Jan Swammerdam, mystical materialist.
Jan Swammerdam (1637-1680) was a renowned microscopist, anatomist and experimenter who lived in the Dutch Republic, and is now largely forgotten. But he helped contribute to one of the most important breakthroughs in the history of science - understanding where life comes from. Not only did he show that "all animals come from an egg laid by a female of the same species", he was also part of a small group that made the amazing discovery that women have eggs. But Swammerdam was not a modern day life scientist transposed back to the time of Rembrandt and Vermeer. He was a product of his time, profoundly mystical and deeply religious - he even gave up science for a couple of years, in order to join a bizarre sect that believed that Adam and Eve were hermaphrodites. By looking at his life, work and opinions, we can see that the road to the full development of scientific, rational thinking was not straightforward, and involved people who simultaneously believed in completely contradictory things.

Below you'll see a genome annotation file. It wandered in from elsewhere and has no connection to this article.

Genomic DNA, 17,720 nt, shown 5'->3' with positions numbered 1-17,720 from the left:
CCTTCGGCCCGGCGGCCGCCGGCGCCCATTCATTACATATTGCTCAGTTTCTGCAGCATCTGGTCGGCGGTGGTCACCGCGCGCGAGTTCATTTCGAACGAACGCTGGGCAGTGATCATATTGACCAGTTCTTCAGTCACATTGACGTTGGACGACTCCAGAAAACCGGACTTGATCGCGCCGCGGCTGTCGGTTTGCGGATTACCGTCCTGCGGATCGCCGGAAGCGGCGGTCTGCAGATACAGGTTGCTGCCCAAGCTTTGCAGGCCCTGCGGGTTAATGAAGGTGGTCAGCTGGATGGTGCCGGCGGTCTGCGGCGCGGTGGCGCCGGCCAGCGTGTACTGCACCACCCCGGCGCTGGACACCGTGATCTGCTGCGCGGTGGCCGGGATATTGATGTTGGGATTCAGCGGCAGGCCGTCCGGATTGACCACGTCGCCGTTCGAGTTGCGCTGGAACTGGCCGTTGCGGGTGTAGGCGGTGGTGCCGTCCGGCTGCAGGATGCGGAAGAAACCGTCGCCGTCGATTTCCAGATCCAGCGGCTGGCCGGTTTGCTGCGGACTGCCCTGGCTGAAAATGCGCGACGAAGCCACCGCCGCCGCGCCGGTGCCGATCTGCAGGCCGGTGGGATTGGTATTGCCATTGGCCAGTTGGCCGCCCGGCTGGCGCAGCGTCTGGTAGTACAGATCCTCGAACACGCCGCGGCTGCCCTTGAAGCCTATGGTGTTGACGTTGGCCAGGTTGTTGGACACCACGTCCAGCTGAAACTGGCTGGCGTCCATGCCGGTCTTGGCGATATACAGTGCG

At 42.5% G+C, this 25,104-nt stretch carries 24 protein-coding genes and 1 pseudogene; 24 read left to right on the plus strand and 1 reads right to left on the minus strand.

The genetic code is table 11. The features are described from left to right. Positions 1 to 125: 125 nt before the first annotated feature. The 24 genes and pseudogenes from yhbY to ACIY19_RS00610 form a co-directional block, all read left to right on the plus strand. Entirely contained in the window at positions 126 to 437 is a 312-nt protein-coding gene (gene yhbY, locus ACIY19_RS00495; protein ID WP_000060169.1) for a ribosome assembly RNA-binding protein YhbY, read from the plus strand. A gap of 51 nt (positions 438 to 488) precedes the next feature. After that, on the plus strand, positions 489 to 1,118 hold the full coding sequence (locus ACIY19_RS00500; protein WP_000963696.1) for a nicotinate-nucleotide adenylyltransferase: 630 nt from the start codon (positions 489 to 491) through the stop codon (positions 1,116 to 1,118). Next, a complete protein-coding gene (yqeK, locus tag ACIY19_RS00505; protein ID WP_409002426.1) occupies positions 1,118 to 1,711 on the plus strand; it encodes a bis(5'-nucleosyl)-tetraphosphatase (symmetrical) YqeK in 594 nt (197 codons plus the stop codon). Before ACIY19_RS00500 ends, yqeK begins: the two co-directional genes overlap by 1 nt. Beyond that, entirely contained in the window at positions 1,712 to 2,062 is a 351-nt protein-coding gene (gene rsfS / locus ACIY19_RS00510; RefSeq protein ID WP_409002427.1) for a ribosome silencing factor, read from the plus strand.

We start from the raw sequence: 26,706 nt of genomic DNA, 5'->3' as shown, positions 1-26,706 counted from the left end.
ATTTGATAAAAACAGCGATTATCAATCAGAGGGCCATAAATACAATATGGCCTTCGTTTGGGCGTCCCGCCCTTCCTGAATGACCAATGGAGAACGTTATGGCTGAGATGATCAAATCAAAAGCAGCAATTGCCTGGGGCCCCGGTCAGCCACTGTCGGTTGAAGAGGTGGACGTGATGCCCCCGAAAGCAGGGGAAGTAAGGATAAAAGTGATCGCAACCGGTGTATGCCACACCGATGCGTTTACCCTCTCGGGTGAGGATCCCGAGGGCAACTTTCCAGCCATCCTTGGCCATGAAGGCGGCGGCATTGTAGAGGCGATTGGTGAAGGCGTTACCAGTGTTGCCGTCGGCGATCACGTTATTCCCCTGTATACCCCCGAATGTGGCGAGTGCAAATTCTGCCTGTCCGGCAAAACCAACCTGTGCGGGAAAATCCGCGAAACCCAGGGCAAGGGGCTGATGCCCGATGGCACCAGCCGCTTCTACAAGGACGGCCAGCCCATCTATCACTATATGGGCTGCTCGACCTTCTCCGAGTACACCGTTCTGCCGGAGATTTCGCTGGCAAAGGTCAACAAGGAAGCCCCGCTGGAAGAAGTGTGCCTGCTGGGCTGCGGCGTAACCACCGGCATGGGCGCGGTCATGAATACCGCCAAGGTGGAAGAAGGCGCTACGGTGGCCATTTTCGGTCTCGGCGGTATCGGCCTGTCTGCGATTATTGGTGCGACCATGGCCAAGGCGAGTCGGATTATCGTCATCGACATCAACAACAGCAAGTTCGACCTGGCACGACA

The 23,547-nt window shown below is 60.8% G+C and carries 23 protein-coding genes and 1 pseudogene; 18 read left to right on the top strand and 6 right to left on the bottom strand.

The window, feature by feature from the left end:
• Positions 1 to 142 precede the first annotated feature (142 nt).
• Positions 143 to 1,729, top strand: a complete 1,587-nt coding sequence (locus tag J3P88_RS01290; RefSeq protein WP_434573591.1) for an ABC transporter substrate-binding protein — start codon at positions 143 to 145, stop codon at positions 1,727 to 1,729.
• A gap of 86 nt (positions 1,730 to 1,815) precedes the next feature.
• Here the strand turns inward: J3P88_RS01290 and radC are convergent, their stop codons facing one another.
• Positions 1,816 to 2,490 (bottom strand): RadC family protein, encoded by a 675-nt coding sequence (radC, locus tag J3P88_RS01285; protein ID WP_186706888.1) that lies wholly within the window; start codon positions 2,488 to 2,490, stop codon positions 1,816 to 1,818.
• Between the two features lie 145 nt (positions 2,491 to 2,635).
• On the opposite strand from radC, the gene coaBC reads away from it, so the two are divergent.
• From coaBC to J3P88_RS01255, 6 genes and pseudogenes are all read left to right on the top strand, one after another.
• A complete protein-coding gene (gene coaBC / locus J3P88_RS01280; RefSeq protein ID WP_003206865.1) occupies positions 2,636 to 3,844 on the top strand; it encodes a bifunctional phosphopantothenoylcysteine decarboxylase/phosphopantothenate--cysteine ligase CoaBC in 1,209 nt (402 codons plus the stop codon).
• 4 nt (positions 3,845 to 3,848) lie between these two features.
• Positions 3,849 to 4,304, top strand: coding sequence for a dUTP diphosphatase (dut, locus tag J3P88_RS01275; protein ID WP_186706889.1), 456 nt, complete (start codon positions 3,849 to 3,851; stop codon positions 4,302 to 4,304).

Matthew Cobb is an acclaimed science-communicator, scientist and writer who spent most of his adult life living in Paris, where he worked as a scientist and spent a great deal of time active in far-left politics. His day-job is studying the sense of smell in fruitfly maggots, and being in charge of Manchester University's Zoology degree. He also studies the history of science, and recently published a book ("Generation" in the US, "The Egg & Sperm Race" in the UK and Commonwealth). He also writes regularly on science and historical issues for the LA Times and the Times Literary Supplement.